Post-Vulgate Cycle

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Post-Vulgate Cycle
Morgan le Fay gives King Arthur the fake Excalibur in a 14th-century copy of the Post-Vulgate Suite de Merlin
AuthorUnknown (self-attributed to Robert de Boron), probably an anonymous single scribe (speculated to be a member of the Cistercian Order)
CountryKingdom of France
LanguageOld French
SubjectMatter of Britain
GenreChivalric romance
Publication date
Estimated 1230–1240

The Post-Vulgate Cycle, also known as the Post-Vulgate Arthuriad, the Post-Vulgate Roman du Graal (Romance of the Grail) or the Pseudo-Robert de Boron Cycle,[1] is one of the major Old French prose cycles of Arthurian literature from the early 13th century. It is considered essentially a rewriting of the earlier and more popular Vulgate Cycle (also known as the Lancelot-Grail cycle), with much left out but also much added, including characters and scenes from the Prose Tristan. The cycle has not survived in any manuscript in its entirety and has been reconstructed from fragments in various languages.


The Post-Vulgate Cycle, written anonymously probably between 1230 and 1235 (different estimates of the beginning date) to 1240, is an attempt to create greater unity in the material, and to de-emphasise the secular love affair between Lancelot and Guinevere in favor of the Quest for the Holy Grail. It omits almost all of the Vulgate Cycle's Lancelot Proper section, making it much shorter than its source, and directly condemns everything but the spiritual life. It did not survive complete, but has been reconstructed from Old French, Castilian, Old Spanish, and Galician-Portuguese fragments. Earlier theories postulated that the so-called "pseudo-Boron" cycle, named so due to one manuscript's attribution of its original authorship to Robert de Boron, was either older than the Vulgate or derived from the same common and now lost source.[2] The Post-Vulgate (or at least its Suite du Merlin section[3]) was also one of the most important sources of Thomas Malory's Le Morte d'Arthur.


The work is divided into four parts, named similar to their corresponding Vulgate versions.

  • The Post-Vulgate Estoire de Merlin, which also bears but few changes from the Vulgate. It concerns Merlin and the early history of Arthur.
    • To this section is added the Post-Vulgate Suite du Merlin, also known as the Suite Post-Vulgate and the Huth-Merlin, the first major departure from the source material. It adds many adventures of Arthur and the early Knights of the Round Table, and includes details about Arthur's incestuous begetting of Mordred and receiving Excalibur from the Lady of the Lake that are not found in the Vulgate. The author added some relevant material from the Vulgate Lancelot Proper (otherwise missing from the Post-Vulgate Cycle) and the first version of the Prose Tristan to connect the events to the Queste section.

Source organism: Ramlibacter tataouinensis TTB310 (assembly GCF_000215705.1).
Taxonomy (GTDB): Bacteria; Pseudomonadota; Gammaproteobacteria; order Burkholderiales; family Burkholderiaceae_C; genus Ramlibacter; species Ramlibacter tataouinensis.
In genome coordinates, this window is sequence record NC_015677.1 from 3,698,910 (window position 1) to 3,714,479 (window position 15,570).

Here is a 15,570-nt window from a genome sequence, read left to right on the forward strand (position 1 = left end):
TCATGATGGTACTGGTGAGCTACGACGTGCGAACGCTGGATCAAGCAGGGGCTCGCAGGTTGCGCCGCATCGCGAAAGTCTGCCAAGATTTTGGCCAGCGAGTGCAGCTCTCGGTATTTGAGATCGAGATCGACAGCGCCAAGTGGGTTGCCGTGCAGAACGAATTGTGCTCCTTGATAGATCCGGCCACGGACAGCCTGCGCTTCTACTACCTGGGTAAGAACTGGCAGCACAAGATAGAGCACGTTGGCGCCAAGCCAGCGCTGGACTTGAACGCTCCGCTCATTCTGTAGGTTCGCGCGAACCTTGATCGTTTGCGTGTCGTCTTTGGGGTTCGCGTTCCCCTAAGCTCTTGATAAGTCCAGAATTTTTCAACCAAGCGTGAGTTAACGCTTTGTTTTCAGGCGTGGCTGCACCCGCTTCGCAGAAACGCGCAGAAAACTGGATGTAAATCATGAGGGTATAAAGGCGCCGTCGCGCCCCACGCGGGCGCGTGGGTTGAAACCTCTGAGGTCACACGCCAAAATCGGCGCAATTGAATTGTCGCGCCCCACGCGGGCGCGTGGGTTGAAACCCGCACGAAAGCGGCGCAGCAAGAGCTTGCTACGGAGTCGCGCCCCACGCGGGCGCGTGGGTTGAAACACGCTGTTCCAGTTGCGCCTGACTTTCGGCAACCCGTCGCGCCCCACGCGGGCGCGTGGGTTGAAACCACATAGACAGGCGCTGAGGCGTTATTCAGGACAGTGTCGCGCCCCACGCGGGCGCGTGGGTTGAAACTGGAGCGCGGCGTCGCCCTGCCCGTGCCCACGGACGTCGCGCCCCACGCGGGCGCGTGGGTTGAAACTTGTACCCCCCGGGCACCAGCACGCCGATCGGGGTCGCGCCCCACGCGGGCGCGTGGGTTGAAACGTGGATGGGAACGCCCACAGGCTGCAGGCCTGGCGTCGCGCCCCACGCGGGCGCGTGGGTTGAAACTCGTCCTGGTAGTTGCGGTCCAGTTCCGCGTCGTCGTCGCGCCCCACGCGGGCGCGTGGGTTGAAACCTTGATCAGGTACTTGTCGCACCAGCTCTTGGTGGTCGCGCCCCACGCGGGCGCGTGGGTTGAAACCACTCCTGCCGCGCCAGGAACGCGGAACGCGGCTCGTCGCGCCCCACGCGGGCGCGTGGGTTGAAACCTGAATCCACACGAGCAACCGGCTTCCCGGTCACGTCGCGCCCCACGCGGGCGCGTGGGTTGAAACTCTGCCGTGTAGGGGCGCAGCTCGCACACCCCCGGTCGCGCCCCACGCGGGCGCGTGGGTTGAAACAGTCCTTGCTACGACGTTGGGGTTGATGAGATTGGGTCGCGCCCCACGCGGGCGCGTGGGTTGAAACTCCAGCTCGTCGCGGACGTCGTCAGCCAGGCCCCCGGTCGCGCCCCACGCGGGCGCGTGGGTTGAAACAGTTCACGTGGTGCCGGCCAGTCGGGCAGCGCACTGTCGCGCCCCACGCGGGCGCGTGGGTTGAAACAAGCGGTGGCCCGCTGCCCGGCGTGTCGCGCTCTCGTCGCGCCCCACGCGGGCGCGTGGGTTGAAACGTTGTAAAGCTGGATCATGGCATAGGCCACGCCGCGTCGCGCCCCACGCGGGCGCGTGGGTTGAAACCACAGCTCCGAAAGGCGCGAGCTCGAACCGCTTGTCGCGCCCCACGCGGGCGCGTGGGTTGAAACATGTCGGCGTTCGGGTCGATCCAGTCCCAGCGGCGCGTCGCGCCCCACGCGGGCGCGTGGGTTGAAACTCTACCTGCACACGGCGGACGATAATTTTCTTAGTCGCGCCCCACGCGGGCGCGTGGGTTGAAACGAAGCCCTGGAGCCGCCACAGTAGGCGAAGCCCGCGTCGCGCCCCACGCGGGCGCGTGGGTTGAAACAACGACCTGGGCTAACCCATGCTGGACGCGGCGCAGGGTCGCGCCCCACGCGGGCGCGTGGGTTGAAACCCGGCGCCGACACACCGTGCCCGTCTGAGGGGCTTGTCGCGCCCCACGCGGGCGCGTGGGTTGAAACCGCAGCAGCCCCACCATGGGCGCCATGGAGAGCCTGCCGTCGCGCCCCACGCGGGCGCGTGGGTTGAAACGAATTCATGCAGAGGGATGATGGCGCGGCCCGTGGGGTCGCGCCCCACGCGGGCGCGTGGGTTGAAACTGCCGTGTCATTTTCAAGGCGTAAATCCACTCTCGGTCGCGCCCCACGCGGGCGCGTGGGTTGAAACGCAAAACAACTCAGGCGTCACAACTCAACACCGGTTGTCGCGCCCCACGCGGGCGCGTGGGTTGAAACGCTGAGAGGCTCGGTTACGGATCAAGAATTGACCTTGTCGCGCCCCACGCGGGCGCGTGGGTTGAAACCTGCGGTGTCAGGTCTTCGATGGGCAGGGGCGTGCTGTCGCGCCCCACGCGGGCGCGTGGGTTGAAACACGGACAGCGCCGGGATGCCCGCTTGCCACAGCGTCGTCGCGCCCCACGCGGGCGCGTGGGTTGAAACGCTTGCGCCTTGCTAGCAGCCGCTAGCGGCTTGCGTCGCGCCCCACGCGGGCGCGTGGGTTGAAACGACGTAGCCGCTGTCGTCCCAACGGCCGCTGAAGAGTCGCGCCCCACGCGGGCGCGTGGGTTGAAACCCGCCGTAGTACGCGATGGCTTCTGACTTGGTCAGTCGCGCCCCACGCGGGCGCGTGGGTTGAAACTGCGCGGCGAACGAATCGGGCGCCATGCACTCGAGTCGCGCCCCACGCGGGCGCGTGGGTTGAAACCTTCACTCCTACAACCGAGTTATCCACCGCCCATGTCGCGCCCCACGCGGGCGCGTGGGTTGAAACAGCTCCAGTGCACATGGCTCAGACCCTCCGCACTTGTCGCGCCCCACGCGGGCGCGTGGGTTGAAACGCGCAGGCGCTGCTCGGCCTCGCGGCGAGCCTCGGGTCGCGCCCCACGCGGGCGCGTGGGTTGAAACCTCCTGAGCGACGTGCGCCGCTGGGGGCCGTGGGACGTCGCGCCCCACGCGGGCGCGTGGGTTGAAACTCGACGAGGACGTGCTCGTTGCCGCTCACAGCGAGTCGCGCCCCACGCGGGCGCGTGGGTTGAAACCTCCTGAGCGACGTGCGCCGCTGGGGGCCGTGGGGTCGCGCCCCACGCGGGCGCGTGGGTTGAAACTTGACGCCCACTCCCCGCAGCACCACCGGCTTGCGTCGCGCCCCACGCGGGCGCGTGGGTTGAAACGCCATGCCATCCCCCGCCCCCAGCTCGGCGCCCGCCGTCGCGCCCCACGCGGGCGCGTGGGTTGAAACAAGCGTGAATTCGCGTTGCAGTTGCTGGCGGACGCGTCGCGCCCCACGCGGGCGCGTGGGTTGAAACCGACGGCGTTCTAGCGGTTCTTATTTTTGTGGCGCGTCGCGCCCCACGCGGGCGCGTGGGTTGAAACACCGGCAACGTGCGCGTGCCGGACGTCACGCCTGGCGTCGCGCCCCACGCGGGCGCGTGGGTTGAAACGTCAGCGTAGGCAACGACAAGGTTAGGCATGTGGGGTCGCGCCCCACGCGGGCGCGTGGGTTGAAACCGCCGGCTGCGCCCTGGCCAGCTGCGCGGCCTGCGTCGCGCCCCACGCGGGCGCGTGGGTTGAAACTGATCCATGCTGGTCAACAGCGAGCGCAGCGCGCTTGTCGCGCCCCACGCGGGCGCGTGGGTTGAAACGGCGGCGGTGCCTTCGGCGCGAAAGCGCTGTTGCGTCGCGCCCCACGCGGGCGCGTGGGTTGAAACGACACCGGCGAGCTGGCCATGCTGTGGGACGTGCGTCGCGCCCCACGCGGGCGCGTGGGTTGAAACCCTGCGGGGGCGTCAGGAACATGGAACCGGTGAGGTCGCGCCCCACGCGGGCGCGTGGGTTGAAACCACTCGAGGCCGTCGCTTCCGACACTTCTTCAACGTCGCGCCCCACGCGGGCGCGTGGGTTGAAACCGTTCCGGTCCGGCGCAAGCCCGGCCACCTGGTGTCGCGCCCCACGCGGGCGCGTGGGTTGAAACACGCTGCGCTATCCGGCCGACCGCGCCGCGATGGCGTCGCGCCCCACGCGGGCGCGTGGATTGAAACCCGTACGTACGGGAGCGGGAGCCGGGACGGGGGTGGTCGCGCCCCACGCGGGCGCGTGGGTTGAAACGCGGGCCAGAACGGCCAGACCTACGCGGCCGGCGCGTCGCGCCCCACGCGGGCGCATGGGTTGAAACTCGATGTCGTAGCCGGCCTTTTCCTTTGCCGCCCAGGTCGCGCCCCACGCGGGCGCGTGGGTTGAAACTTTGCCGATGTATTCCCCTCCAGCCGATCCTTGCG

• The Post-Vulgate Queste del Saint Graal. The Post-Vulgate Queste is very different in tone and content from the Vulgate version, but still describes the knights' search for the Holy Grail, which can only be achieved by the worthy knights Galahad, Percival, and Bors. Elements from the Prose Tristan are present, including the character Palamedes and King Mark's invasions of Arthur's realm.
  • The Post-Vulgate Mort Artu, concerning Arthur's death at the hands of his son Mordred and the collapse of his kingdom. It is based more closely on the Vulgate Mort but was abridged and rewritten with greater connectivity to the previous sections.

Modern editions[edit]

The first full English translation of the Vulgate and Post-Vulgate Cycles were overseen by Norris J. Lacy.

  • Lacy, Norris J. (ed.). Lancelot-Grail: The Old French Arthurian Vulgate and Post-Vulgate in Translation. New York: Garland.
    • Volume 4 of 5 (1 April 1995). ISBN 0-8153-0748-9: The Quest for the Holy Grail, The Death of Arthur, and The Post-Vulgate, Part I: The Merlin Continuation.
    • Volume 5 of 5 (1 May 1996). ISBN 0-8153-0757-8: The Post-Vulgate, Parts I-III: The Merlin Continuation (end), The Quest for the Holy Grail, The Death of Arthur, and Chapter Summaries and Index of Proper Names.
  • Lacy, Norris J. (ed.). The Lancelot-Grail Reader: Selections from the Medieval French Arthurian Cycle (2000). New York: Garland. ISBN 0-8153-3419-2
  • Lacy, Norris J. (ed.). Lancelot–Grail: The Old French Arthurian Vulgate and Post-Vulgate in Translation. Cambridge: D.S. Brewer.
    • Volume 8 of 10 (March 2010). ISBN 9781843842385: The Post-Vulgate Cycle: The Merlin Continuation.
    • Volume 9 of 10 (October 2010). ISBN 9781843842330: The Post-Vulgate Cycle: The Quest for the Holy Grail and The Death of Arthur.
    • Volume 10 of 10 (March 2010). ISBN 9781843842521: Chapter Summaries for the Vulgate and Post-Vulgate Cycles and Index of Proper Names.


  1. ^ Kibler, William W.; Zinn, Grover A. (1995). Medieval France: An Encyclopedia. Psychology Press. ISBN 9780824044442.
  2. ^ Bogdanow, Fanni (1966). The Romance of the Grail: A Study of the Structure and Genesis of a Thirteenth-century Arthurian Prose Romance. Manchester University Press. p. 40.
  3. ^ Romance Rewritten. Boydell & Brewer. 2018. doi:10.2307/j.ctv1ntgs3. ISBN 9781843845096. JSTOR j.ctv1ntgs3. S2CID 240036368.


  • Bogdanow, Fanni. (1966). The Romance of the Grail: A Study of the Structure and Genesis of a Thirteenth-Century Arthurian Prose Romance. Manchester: Manchester University Press.
  • Bogdanow, Fanni. (1986). "La Chute du royaume d'Arthur. Evolution d'un thème." Romania 107, pp. 504–19.
  • Lacy, Norris J. (Ed.) (2000). The Lancelot-Grail Reader. New York: Garland. ISBN 0-8153-3419-2.